The market for greener products and services has increased over recent years. If your business is looking to get a reputational boost from your dedication to the environment, the Better Business Bureau recommends sticking to the FTC Guidelines for Environmental Marketing Claims to avoid exaggerating your company’s impact.
There are many different shades and hues when it comes to being a green company. Some businesses strive to manufacture products that are better for the environment, while others take steps to be greener in daily operations, through measures such as recycling, using carbon offsets and taking steps to save energy.
“Being more environmentally friendly makes good business sense,” said Stephen A. Cox, President and CEO of the Council of Better Business Bureaus. “It could also make your company money as consumers are increasingly looking for products and services that won’t be as harmful to the environment.”
BBB offers the following advice on promoting your business’ greener side:
Tell the truth. Few things destroy a company’s credibility with consumers faster than false advertising; regardless, some advertisers sometimes stretch the truth when it comes to talking up the eco-friendly qualities of products. When bragging about the shade of your green, as with any advertising or marketing claims, always tell the truth.
Make concrete claims. An honest advertiser will not make vague statements such as “environmentally friendly” or “sustainable” without qualification and solid examples to back up the claim. If your packaging is made from recycled paper, then say so. If your company has reduced energy costs, brag about it! However, make sure your claims abide by the FTC’s Green Guidelines. The FTC recommends marketers should avoid implications of significant environmental benefits if the benefit is in fact negligible. Making fuzzy claims can get you into trouble.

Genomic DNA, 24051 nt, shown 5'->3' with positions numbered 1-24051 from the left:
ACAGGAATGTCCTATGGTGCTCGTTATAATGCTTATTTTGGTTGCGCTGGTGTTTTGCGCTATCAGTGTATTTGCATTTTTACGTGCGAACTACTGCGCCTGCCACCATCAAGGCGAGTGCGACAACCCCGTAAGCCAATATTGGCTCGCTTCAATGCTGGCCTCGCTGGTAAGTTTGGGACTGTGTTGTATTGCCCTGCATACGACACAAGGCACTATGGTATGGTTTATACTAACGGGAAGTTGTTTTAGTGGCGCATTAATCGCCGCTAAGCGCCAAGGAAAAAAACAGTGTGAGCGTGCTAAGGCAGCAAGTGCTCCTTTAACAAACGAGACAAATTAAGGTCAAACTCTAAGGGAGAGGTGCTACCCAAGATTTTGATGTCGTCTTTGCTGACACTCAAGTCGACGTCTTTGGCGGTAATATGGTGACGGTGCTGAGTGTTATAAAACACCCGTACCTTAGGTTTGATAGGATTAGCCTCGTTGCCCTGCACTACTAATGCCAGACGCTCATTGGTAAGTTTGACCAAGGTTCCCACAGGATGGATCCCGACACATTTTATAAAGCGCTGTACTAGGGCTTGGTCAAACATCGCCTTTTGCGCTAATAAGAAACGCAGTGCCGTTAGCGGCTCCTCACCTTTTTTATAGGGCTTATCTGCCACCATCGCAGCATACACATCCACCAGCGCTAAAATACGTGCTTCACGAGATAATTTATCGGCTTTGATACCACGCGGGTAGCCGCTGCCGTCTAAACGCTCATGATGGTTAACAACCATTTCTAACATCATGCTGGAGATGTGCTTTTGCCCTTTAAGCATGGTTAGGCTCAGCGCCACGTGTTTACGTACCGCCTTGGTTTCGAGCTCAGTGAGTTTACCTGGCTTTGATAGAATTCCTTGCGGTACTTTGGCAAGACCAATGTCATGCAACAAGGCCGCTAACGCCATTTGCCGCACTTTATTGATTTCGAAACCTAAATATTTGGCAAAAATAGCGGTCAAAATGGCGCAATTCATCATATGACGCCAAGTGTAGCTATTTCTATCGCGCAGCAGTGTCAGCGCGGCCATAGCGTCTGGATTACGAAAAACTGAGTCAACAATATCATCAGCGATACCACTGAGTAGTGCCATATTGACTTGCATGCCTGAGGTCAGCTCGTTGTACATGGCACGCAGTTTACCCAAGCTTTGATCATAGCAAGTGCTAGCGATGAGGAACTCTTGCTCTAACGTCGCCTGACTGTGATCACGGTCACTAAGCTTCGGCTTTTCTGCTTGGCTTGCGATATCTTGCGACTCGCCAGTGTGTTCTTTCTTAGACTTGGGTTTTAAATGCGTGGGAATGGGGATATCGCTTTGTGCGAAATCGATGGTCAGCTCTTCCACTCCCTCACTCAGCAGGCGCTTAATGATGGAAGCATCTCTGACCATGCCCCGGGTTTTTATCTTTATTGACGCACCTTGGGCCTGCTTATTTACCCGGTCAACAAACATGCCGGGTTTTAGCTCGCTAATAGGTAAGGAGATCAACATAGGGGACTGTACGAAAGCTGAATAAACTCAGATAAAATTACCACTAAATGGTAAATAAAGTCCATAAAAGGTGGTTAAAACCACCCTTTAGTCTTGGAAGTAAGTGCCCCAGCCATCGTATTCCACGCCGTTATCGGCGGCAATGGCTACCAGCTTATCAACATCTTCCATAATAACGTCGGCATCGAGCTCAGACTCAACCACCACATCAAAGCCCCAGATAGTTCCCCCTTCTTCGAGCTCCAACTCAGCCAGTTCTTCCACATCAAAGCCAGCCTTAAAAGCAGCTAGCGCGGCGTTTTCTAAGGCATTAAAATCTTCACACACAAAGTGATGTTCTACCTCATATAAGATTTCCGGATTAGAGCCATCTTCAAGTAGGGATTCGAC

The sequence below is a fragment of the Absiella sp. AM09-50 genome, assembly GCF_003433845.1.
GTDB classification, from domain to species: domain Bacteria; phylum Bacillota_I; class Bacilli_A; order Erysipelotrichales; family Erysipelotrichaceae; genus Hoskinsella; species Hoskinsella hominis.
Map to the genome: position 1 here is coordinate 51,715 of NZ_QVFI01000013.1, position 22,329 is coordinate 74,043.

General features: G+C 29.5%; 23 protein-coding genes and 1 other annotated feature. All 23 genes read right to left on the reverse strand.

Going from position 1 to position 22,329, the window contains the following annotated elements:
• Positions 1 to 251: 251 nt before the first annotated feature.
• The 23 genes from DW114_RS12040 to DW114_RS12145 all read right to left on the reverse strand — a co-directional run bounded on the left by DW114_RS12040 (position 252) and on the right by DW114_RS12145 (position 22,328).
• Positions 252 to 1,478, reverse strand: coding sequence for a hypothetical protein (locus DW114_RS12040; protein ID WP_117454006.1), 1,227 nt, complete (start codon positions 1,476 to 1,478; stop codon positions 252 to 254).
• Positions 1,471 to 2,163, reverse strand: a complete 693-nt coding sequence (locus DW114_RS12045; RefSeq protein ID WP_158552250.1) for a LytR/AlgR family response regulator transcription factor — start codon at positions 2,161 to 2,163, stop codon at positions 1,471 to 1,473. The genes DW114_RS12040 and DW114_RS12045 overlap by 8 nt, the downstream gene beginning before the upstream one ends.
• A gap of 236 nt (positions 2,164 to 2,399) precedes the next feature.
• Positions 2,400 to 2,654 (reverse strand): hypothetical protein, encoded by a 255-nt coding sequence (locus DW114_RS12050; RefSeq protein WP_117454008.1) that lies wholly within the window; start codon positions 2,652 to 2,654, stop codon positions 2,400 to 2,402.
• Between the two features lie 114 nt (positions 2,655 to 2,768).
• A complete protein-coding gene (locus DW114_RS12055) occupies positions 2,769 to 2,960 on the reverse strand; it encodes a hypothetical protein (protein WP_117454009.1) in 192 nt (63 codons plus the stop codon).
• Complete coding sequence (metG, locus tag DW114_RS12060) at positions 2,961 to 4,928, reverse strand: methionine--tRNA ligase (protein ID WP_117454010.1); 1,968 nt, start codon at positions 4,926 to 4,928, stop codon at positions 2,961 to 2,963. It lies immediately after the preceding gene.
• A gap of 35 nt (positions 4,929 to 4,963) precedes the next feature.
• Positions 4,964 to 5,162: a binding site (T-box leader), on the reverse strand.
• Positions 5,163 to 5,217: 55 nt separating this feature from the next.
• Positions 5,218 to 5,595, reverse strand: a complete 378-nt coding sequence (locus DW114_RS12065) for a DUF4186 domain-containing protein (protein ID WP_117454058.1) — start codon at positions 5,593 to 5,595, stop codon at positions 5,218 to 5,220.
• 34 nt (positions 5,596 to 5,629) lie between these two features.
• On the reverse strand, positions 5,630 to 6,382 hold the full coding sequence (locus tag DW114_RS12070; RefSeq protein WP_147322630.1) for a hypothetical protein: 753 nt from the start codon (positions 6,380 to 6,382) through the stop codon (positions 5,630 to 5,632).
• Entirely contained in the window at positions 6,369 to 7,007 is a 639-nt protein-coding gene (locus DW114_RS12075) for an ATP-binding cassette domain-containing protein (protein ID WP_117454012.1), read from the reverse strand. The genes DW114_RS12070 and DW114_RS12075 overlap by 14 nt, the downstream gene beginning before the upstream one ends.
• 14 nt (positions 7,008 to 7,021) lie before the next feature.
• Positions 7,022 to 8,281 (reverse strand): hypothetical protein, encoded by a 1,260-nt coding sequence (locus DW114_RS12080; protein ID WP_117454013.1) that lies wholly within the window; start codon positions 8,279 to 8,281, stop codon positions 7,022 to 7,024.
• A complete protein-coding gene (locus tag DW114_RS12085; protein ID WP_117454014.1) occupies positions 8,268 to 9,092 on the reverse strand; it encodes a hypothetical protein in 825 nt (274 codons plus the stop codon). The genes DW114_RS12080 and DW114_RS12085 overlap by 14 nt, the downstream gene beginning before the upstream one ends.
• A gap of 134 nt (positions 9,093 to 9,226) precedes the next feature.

Provide evidence. Consider creative ways of quantifying your company’s impact such as: How many hours have your employees volunteered? Who has benefited and how have they benefited from your firm’s efforts. How are your products better for the environment?
Get a stamp of approval. While there is no universal “Good Housekeeping Seal of Approval” for green products, there are independent third-party organizations that will certify your environmentally-friendly statements. Research any third-party carefully before seeking certification through their program. Avoid making claims about certification or seals that might be considered exaggerated or overly-broad. The FTC recommends that all claims should be accompanied by clear and prominent qualifying language that can back up the environmental seal.
Get expert help. As a result of the green-frenzy that has taken over the country, many new boutique marketing and advertising firms are now specializing in branding companies as environmentally friendly and socially responsible. Getting outside PR help can be expensive. However, the rewards could be substantial in terms of revenue, reputation and goodwill.
For more reliable advice on best business practices and advertising guidelines for your business, as well as other ways to make your business more socially conscious, go to www.bbb.org/us/Business-Resources/ or check out http://business.ftc.gov/advertising-and-marketing to see the full list of FTC Environmental Marketing Claims Guidelines.